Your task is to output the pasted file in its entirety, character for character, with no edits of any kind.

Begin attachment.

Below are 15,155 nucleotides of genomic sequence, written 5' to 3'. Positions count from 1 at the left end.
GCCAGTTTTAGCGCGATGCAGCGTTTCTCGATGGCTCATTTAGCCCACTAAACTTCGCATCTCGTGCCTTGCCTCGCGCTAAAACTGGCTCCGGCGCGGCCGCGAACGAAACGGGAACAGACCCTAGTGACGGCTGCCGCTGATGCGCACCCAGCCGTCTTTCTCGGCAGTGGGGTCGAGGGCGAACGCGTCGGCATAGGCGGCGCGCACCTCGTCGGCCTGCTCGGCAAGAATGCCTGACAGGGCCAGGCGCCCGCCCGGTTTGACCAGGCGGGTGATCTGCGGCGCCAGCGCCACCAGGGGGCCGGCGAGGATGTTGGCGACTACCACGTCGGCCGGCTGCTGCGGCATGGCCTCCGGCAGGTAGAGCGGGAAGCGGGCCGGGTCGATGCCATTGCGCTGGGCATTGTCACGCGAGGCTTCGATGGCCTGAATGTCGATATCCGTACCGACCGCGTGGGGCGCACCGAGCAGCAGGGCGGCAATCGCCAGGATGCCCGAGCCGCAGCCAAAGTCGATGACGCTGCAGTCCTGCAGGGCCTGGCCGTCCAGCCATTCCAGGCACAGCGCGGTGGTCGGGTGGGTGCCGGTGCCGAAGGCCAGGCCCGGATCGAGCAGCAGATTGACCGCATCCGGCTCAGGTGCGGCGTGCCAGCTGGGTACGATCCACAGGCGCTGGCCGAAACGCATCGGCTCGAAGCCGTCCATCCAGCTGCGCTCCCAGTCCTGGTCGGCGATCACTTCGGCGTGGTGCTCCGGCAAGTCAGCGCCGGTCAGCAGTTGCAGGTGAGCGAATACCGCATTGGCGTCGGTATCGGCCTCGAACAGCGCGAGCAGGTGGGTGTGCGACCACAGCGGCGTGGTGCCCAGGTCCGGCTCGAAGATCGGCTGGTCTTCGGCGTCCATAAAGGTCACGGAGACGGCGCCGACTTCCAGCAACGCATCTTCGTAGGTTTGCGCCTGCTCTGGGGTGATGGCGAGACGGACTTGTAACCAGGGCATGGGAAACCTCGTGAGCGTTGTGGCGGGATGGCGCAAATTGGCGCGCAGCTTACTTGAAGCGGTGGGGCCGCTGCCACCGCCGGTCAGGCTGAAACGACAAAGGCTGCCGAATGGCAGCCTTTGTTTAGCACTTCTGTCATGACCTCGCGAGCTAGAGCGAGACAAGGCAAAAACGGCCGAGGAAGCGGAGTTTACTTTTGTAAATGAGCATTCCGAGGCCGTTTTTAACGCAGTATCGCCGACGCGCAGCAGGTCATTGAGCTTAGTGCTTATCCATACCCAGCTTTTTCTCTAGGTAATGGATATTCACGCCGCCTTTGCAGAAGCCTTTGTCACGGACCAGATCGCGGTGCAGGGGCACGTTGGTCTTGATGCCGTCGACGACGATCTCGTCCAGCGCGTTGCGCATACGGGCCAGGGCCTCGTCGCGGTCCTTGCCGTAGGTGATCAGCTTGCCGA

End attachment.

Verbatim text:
Below are 15,155 nucleotides of genomic sequence, written 5' to 3'. Positions count from 1 at the left end.
GCCAGTTTTAGCGCGATGCAGCGTTTCTCGATGGCTCATTTAGCCCACTAAACTTCGCATCTCGTGCCTTGCCTCGCGCTAAAACTGGCTCCGGCGCGGCCGCGAACGAAACGGGAACAGACCCTAGTGACGGCTGCCGCTGATGCGCACCCAGCCGTCTTTCTCGGCAGTGGGGTCGAGGGCGAACGCGTCGGCATAGGCGGCGCGCACCTCGTCGGCCTGCTCGGCAAGAATGCCTGACAGGGCCAGGCGCCCGCCCGGTTTGACCAGGCGGGTGATCTGCGGCGCCAGCGCCACCAGGGGGCCGGCGAGGATGTTGGCGACTACCACGTCGGCCGGCTGCTGCGGCATGGCCTCCGGCAGGTAGAGCGGGAAGCGGGCCGGGTCGATGCCATTGCGCTGGGCATTGTCACGCGAGGCTTCGATGGCCTGAATGTCGATATCCGTACCGACCGCGTGGGGCGCACCGAGCAGCAGGGCGGCAATCGCCAGGATGCCCGAGCCGCAGCCAAAGTCGATGACGCTGCAGTCCTGCAGGGCCTGGCCGTCCAGCCATTCCAGGCACAGCGCGGTGGTCGGGTGGGTGCCGGTGCCGAAGGCCAGGCCCGGATCGAGCAGCAGATTGACCGCATCCGGCTCAGGTGCGGCGTGCCAGCTGGGTACGATCCACAGGCGCTGGCCGAAACGCATCGGCTCGAAGCCGTCCATCCAGCTGCGCTCCCAGTCCTGGTCGGCGATCACTTCGGCGTGGTGCTCCGGCAAGTCAGCGCCGGTCAGCAGTTGCAGGTGAGCGAATACCGCATTGGCGTCGGTATCGGCCTCGAACAGCGCGAGCAGGTGGGTGTGCGACCACAGCGGCGTGGTGCCCAGGTCCGGCTCGAAGATCGGCTGGTCTTCGGCGTCCATAAAGGTCACGGAGACGGCGCCGACTTCCAGCAACGCATCTTCGTAGGTTTGCGCCTGCTCTGGGGTGATGGCGAGACGGACTTGTAACCAGGGCATGGGAAACCTCGTGAGCGTTGTGGCGGGATGGCGCAAATTGGCGCGCAGCTTACTTGAAGCGGTGGGGCCGCTGCCACCGCCGGTCAGGCTGAAACGACAAAGGCTGCCGAATGGCAGCCTTTGTTTAGCACTTCTGTCATGACCTCGCGAGCTAGAGCGAGACAAGGCAAAAACGGCCGAGGAAGCGGAGTTTACTTTTGTAAATGAGCATTCCGAGGCCGTTTTTAACGCAGTATCGCCGACGCGCAGCAGGTCATTGAGCTTAGTGCTTATCCATACCCAGCTTTTTCTCTAGGTAATGGATATTCACGCCGCCTTTGCAGAAGCCTTTGTCACGGACCAGATCGCGGTGCAGGGGCACGTTGGTCTTGATGCCGTCGACGACGATCTCGTCCAGCGCGTTGCGCATACGGGCCAGGGCCTCGTCGCGGTCCTTGCCGTAGGTGATCAGCTTGCCGA